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Sabrang
Hindu Personal Law
Has Hindu personal law truly been reformed?
The BJP, among others, has frequently promoted an understanding, through its well oiled propaganda machine (RSS) that Hindu personal law, post the 1950s, has already been codified and amended and is therefore no longer in need of further reform. The presumption that follows is that  in putting in place a uniform civil code, the personal laws of different communities should be altered so as to more closely resemble the already reformed structure of Hindu personal law.

This presumption does not, however, hold up under closer scrutiny. Dr BR Ambedkar famously resigned as Law Minister on this issue and it was only in 1955-56 that parts of it were pushed through by India’s first Prime Minister, Jawaharlal Nehru as the Hindu Marriage Act, the Hindu Succession Act, the Hindu Minority and Guardianship Act and the Hindu Adoption and Maintenance Act. Arguably many of the more egalitarian and liberal customary provisions available for women were lost when this codification took place.

Besides, there are features of Muslim Personal Law that are more equitous for women than Hindu Personal Law – the Muslim marriage as contract protects women better in case of divorce than the Hindu marriage as sacrament; the Muslim law of inheritance protects women’s rights better than Hindu law, and the right of mehr, which gives Muslim marriage the status of a civil contract, is the exclusive property of the wife. The provision that a third of a Muslim man’s property needs by right to be available for his first wife, is not a right available to Hindu women. Hindu men continue to refuse to surrender their ‘inalienable’ right to make a will over their entire property.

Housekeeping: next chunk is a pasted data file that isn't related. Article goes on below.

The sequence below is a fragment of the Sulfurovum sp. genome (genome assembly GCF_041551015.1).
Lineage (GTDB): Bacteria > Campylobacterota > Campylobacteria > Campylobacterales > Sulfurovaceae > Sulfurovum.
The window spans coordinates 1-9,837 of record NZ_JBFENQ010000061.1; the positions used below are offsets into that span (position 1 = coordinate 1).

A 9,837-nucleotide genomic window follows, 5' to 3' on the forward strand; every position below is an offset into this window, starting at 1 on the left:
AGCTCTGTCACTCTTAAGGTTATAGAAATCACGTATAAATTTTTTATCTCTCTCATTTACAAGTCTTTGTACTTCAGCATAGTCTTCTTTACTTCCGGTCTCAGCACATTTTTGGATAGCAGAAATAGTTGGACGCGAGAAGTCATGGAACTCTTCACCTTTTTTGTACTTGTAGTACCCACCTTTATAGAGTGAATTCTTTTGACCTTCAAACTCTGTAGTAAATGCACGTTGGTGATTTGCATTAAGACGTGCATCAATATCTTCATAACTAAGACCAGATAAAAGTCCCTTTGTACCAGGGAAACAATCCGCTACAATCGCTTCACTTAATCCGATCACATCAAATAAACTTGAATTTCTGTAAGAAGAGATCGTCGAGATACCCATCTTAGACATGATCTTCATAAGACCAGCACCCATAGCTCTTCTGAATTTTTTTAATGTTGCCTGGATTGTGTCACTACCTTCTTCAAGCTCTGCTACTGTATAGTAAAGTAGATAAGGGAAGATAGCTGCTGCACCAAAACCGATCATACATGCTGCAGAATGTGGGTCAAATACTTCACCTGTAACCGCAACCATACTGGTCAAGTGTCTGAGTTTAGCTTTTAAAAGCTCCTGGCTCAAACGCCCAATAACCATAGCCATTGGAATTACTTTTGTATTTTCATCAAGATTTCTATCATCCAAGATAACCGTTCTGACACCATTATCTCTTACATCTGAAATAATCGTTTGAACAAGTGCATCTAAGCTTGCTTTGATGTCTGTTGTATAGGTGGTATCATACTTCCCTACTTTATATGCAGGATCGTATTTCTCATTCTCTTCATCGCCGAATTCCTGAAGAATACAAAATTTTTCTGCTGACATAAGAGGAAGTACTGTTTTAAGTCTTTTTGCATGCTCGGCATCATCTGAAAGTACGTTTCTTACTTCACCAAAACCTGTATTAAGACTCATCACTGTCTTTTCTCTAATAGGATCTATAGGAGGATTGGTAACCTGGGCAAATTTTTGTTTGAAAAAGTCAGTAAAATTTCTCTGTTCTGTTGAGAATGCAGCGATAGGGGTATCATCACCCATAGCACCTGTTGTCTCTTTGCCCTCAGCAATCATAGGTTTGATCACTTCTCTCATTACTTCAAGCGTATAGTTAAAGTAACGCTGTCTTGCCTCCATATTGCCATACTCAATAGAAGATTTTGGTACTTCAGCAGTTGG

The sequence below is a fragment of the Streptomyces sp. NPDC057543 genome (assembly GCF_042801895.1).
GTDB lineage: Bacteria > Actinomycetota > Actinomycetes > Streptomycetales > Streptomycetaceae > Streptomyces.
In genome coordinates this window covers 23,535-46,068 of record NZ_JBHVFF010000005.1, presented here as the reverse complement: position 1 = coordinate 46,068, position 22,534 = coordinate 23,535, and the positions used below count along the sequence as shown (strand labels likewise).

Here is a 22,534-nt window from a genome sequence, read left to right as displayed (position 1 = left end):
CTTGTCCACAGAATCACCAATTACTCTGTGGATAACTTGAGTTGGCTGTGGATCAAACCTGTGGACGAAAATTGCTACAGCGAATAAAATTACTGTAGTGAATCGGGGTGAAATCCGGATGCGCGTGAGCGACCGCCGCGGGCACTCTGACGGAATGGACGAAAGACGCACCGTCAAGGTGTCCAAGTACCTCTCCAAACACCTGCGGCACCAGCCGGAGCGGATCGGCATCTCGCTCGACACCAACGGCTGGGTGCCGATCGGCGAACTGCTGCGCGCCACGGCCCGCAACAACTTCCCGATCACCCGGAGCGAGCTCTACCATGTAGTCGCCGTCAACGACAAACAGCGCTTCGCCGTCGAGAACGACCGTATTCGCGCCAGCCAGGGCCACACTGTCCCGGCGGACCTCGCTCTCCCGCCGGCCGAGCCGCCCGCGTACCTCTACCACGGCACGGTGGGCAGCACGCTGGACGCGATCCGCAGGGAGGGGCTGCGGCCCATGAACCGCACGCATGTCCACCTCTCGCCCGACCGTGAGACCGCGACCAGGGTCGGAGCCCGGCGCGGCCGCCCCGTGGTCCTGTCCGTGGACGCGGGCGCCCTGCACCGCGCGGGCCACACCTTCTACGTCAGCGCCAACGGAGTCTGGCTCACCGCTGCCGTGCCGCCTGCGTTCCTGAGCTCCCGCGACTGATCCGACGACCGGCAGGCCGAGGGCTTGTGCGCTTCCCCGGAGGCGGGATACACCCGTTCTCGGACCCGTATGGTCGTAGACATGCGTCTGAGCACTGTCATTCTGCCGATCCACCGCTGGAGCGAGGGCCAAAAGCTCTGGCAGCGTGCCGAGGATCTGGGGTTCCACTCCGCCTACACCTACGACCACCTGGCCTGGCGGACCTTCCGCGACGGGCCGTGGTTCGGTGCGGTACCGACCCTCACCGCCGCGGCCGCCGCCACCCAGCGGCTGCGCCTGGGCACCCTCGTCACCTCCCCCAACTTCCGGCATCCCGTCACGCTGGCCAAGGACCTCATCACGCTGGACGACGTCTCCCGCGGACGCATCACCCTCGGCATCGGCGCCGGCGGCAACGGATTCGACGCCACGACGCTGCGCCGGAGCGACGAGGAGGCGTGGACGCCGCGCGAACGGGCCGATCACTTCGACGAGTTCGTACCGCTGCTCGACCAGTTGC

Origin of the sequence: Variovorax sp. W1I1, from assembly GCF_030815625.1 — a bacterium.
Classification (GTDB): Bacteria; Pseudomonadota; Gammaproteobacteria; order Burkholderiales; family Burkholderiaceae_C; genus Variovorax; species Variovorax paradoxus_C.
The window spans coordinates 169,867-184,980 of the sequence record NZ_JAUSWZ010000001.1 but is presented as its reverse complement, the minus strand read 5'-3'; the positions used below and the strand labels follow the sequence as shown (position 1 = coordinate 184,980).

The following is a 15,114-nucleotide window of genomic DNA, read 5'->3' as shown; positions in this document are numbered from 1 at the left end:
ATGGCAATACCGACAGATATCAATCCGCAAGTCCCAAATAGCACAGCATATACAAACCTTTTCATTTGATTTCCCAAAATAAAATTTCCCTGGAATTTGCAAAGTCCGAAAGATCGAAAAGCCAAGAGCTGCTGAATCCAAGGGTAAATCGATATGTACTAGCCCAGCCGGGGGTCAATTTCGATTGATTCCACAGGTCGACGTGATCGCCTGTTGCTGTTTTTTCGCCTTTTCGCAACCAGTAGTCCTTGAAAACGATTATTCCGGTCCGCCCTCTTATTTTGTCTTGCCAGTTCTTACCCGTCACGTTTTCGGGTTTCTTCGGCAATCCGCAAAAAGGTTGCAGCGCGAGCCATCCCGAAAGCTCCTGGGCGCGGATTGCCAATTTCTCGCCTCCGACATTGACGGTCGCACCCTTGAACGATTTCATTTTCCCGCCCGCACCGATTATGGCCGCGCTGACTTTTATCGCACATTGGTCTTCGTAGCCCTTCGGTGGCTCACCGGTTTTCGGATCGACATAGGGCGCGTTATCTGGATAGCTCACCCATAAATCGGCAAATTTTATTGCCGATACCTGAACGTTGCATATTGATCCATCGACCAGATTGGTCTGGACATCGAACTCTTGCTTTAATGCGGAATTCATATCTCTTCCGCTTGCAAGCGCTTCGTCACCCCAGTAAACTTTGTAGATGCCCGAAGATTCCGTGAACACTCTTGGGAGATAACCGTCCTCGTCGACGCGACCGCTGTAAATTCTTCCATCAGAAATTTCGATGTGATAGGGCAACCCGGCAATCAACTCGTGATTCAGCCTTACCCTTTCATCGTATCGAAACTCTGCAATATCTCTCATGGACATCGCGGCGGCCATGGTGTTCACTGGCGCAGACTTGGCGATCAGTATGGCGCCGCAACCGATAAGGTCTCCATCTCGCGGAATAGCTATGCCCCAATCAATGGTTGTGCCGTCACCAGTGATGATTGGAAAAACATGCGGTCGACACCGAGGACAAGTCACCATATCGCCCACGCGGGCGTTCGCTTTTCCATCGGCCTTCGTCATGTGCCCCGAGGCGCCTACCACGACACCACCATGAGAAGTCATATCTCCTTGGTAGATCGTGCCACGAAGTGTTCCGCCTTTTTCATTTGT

What rights does the Hindu Succession Act give Hindu women?
 
  • Under the Hindu Succession Act, 1956, the female heirs (of Class 1) do have a right to reside in a portion of the family home. But the right to claim partition is given exclusively to male heirs.
  • For men, class I heirs are defined as the mother, wife and children of the deceased, or representatives of the same.
  • A Hindu mother cannot, under the act, claim guardianship unless the father is dead or otherwise disqualified.
  • In 2005, the act was amended to allow women the right to inherit ancestral property. Subsequent succession remains, however, an unequal proposition.
  • For women, however, property is inherited by the heirs of the husband, if the property is inherited from the husband and by the heirs of the father if it is inherited from the father.
  • In the case of self—acquired property, property is inherited by the husband’s heirs in the absence of the husband or children and goes to the woman’s parents only in the absence of heirs.
How does Hindu Personal law deal with non-Hindus?
 
  • Under the Hindu Marriage Act, 1955, the post-marriage conversion by either spouse furnishes to the other a ground for divorce. In other words, change of religion is treated under this Act as an unpardonable matrimonial offence. But this right to divorce is given only to the spouse who continues to remain a Hindu.
  • Under the Hindu Succession Act, 1956, children born to a Hindu after she/he has adopted another religion and the descendents of such children are disqualified from inheriting the property of a Hindu relative.
  • The Hindu Succession Act of 1956 disallows a non-Hindu wife from claiming maintenance from a Hindu husband post separation and grants the right to demand a separation of property exclusively to males.